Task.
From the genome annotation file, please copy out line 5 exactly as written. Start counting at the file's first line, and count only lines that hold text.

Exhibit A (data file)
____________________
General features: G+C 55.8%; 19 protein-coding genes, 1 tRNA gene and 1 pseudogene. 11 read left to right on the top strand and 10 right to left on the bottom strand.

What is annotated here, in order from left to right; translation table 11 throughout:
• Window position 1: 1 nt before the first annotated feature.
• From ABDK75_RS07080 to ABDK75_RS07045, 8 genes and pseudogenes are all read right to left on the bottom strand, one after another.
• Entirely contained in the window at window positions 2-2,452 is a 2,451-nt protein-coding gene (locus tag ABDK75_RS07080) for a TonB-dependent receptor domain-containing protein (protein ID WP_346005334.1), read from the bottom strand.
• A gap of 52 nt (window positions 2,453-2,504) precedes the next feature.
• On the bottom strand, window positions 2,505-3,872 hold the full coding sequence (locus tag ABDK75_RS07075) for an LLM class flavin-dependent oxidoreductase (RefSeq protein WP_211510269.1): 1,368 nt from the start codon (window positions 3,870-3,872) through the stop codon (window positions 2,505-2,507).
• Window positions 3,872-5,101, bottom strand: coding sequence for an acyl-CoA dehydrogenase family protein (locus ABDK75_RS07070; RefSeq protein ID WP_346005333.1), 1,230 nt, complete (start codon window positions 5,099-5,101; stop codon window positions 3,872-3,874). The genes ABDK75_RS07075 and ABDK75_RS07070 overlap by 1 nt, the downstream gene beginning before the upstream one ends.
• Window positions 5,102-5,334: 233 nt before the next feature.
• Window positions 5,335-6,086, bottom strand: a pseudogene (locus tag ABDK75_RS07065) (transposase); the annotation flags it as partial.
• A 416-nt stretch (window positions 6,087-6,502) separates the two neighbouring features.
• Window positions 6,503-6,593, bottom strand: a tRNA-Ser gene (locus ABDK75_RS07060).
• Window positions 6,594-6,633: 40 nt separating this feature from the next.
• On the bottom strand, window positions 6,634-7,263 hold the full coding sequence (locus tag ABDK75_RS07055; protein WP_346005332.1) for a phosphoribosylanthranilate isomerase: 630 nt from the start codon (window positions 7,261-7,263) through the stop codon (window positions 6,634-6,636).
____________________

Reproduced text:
• Entirely contained in the window at window positions 2-2,452 is a 2,451-nt protein-coding gene (locus tag ABDK75_RS07080) for a TonB-dependent receptor domain-containing protein (protein ID WP_346005334.1), read from the bottom strand.